Remembering Those Who Gave the Last Full Measure of Love
In the Gospel of John, these immortal words of Jesus are recorded: “Greater love has no one than this, than to lay down one’s life for his friends” (John 15:13).
Jesus was directly referencing His pending death on the cross, where He voluntarily laid down His life as the sacrifice for the sins of man. But He was also challenging His disciples to follow His example in living for others and not for themselves. This is a defining characteristic of Western Civilization, which has been shaped by Christianity.
On Memorial Day, we remember and honor the memory of those who, as described by President Abraham Lincoln, “gave the last full measure of devotion...”
I’ve been to the battlefield in Gettysburg several times, where over 7,000 Union and Confederate soldiers lost their lives. It’s a relatively short drive from D.C., so I’ve taken my children there over the years. We’ve stood in the spot where Lincoln is believed to have made his now famous address.
President Lincoln was not the main speaker on the afternoon of November 19, 1863; Edward Everett was the keynote and he spoke for two hours, delivering a speech that was over 13,000 words in length.
Lincoln’s address was about 270 words, but it has become one of the finest speeches in the history of English public oratory. It would be fitting to quote just a portion:
The world will little note, nor long remember what we say here, but it can never forget what they did here. It is for us the living, rather, to be dedicated here to the unfinished work which they who fought here have thus far so nobly advanced. It is rather for us to be here dedicated to the great task remaining before us — that from these honored dead we take increased devotion to that cause for which they gave the last full measure of devotion — that we here highly resolve that these dead shall not have died in vain — that this nation, under God, shall have a new birth of freedom — and that government of the people, by the people, for the people, shall not perish from the earth.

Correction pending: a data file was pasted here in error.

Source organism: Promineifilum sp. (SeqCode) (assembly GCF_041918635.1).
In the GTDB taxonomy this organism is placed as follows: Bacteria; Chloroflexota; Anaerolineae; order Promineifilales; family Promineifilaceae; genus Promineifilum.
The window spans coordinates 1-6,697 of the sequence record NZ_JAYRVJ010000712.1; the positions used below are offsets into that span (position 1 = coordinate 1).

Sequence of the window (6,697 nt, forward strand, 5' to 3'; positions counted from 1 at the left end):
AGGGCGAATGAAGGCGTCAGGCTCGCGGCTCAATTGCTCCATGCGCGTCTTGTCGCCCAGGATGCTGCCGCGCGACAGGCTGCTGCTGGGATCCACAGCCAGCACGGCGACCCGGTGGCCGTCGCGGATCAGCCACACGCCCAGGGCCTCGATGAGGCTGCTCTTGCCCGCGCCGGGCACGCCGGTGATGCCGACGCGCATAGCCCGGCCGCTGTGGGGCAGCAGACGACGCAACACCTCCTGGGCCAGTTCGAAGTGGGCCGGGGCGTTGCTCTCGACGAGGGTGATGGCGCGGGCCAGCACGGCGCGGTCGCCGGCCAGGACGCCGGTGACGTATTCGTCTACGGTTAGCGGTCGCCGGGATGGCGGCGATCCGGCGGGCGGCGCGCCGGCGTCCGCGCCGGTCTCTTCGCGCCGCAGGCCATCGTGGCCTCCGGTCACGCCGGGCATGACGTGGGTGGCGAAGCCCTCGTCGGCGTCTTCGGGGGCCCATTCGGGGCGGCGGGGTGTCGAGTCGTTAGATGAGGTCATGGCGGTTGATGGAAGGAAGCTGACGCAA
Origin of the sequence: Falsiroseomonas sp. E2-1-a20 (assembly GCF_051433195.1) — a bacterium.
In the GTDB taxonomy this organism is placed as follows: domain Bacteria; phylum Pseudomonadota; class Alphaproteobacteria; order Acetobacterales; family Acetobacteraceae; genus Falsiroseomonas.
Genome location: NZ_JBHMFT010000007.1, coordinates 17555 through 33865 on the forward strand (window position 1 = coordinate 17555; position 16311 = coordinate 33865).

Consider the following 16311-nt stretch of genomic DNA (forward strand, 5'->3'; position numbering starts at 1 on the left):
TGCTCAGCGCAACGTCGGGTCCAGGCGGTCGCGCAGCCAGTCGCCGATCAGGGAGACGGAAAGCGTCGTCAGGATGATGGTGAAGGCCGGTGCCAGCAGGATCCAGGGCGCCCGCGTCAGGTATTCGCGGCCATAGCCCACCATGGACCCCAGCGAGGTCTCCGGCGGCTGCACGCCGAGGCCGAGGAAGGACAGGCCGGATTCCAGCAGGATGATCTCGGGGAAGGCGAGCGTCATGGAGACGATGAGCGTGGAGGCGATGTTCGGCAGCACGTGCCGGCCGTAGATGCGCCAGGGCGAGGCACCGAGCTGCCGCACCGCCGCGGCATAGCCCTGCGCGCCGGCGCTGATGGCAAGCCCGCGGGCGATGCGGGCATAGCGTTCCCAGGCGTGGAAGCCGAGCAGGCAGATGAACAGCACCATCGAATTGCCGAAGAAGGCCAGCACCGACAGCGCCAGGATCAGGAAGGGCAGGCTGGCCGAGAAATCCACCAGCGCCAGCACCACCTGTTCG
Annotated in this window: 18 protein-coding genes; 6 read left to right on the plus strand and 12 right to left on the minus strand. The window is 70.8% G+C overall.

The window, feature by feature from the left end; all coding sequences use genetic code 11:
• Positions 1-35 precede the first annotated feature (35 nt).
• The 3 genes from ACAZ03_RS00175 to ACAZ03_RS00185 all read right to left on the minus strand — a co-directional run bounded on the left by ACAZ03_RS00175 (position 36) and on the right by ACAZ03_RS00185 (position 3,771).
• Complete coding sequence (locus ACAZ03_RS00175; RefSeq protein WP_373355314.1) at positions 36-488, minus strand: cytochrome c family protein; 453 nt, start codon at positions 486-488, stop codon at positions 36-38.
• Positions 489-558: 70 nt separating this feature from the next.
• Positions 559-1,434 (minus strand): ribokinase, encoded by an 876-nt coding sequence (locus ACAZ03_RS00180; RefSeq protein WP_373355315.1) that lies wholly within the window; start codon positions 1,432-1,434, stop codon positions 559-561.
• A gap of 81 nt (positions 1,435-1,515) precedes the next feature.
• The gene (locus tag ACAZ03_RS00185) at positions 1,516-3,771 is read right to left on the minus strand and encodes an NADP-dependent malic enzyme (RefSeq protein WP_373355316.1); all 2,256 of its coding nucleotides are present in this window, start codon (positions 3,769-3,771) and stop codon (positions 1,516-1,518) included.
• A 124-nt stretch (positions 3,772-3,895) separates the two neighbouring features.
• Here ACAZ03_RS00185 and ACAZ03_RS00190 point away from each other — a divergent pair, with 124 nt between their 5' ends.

The challenge that President Lincoln put forward 159 years ago is our challenge today. Against the backdrop of a divided and troubled nation, we must resolve that those who have laid down their lives for their friends — for this nation — will not have done so in vain. We must resolve that once again, we shall have a new birth of freedom. This freedom will not come by complacency or by compromise, it will come when we have the courage to call the nation back to the only thing that can provide a lasting unity — the truth (John 8:31-32; 14:6).
Tony Perkins is president of Family Research Council and executive editor of The Washington Stand.